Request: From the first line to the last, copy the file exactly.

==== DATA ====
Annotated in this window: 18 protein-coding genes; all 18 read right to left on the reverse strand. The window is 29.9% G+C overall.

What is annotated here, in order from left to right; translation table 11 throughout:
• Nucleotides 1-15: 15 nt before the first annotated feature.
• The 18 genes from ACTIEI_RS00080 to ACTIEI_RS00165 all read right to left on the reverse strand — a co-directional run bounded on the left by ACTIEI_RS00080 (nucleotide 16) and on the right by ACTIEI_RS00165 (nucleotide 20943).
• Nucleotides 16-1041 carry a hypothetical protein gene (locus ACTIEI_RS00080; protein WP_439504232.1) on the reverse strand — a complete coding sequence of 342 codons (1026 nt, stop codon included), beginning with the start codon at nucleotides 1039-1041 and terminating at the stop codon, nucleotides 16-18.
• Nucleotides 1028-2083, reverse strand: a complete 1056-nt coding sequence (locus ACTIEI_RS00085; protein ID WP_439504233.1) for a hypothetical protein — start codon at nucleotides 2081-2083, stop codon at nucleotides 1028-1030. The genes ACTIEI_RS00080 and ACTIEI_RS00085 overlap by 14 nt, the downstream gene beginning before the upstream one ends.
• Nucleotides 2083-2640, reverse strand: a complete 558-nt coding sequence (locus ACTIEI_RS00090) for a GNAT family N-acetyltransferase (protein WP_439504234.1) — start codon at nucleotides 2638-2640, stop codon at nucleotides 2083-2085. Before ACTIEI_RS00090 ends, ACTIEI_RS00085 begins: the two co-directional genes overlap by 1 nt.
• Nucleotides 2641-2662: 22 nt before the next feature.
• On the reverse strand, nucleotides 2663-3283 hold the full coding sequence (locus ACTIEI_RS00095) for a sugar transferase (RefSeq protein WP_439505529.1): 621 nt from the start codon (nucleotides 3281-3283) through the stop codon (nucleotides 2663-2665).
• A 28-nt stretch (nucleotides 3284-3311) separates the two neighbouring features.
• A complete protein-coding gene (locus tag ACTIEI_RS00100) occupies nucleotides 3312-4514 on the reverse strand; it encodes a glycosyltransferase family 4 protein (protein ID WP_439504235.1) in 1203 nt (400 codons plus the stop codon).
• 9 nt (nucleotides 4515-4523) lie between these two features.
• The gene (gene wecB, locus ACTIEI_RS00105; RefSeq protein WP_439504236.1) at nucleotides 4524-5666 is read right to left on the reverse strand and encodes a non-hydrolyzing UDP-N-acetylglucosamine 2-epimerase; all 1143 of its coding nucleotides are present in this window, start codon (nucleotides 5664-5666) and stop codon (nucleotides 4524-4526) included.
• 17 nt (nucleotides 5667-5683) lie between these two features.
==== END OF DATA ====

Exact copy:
Annotated in this window: 18 protein-coding genes; all 18 read right to left on the reverse strand. The window is 29.9% G+C overall.

What is annotated here, in order from left to right; translation table 11 throughout:
• Nucleotides 1-15: 15 nt before the first annotated feature.
• The 18 genes from ACTIEI_RS00080 to ACTIEI_RS00165 all read right to left on the reverse strand — a co-directional run bounded on the left by ACTIEI_RS00080 (nucleotide 16) and on the right by ACTIEI_RS00165 (nucleotide 20943).
• Nucleotides 16-1041 carry a hypothetical protein gene (locus ACTIEI_RS00080; protein WP_439504232.1) on the reverse strand — a complete coding sequence of 342 codons (1026 nt, stop codon included), beginning with the start codon at nucleotides 1039-1041 and terminating at the stop codon, nucleotides 16-18.
• Nucleotides 1028-2083, reverse strand: a complete 1056-nt coding sequence (locus ACTIEI_RS00085; protein ID WP_439504233.1) for a hypothetical protein — start codon at nucleotides 2081-2083, stop codon at nucleotides 1028-1030. The genes ACTIEI_RS00080 and ACTIEI_RS00085 overlap by 14 nt, the downstream gene beginning before the upstream one ends.
• Nucleotides 2083-2640, reverse strand: a complete 558-nt coding sequence (locus ACTIEI_RS00090) for a GNAT family N-acetyltransferase (protein WP_439504234.1) — start codon at nucleotides 2638-2640, stop codon at nucleotides 2083-2085. Before ACTIEI_RS00090 ends, ACTIEI_RS00085 begins: the two co-directional genes overlap by 1 nt.
• Nucleotides 2641-2662: 22 nt before the next feature.
• On the reverse strand, nucleotides 2663-3283 hold the full coding sequence (locus ACTIEI_RS00095) for a sugar transferase (RefSeq protein WP_439505529.1): 621 nt from the start codon (nucleotides 3281-3283) through the stop codon (nucleotides 2663-2665).
• A 28-nt stretch (nucleotides 3284-3311) separates the two neighbouring features.
• A complete protein-coding gene (locus tag ACTIEI_RS00100) occupies nucleotides 3312-4514 on the reverse strand; it encodes a glycosyltransferase family 4 protein (protein ID WP_439504235.1) in 1203 nt (400 codons plus the stop codon).
• 9 nt (nucleotides 4515-4523) lie between these two features.
• The gene (gene wecB, locus ACTIEI_RS00105; RefSeq protein WP_439504236.1) at nucleotides 4524-5666 is read right to left on the reverse strand and encodes a non-hydrolyzing UDP-N-acetylglucosamine 2-epimerase; all 1143 of its coding nucleotides are present in this window, start codon (nucleotides 5664-5666) and stop codon (nucleotides 4524-4526) included.
• 17 nt (nucleotides 5667-5683) lie between these two features.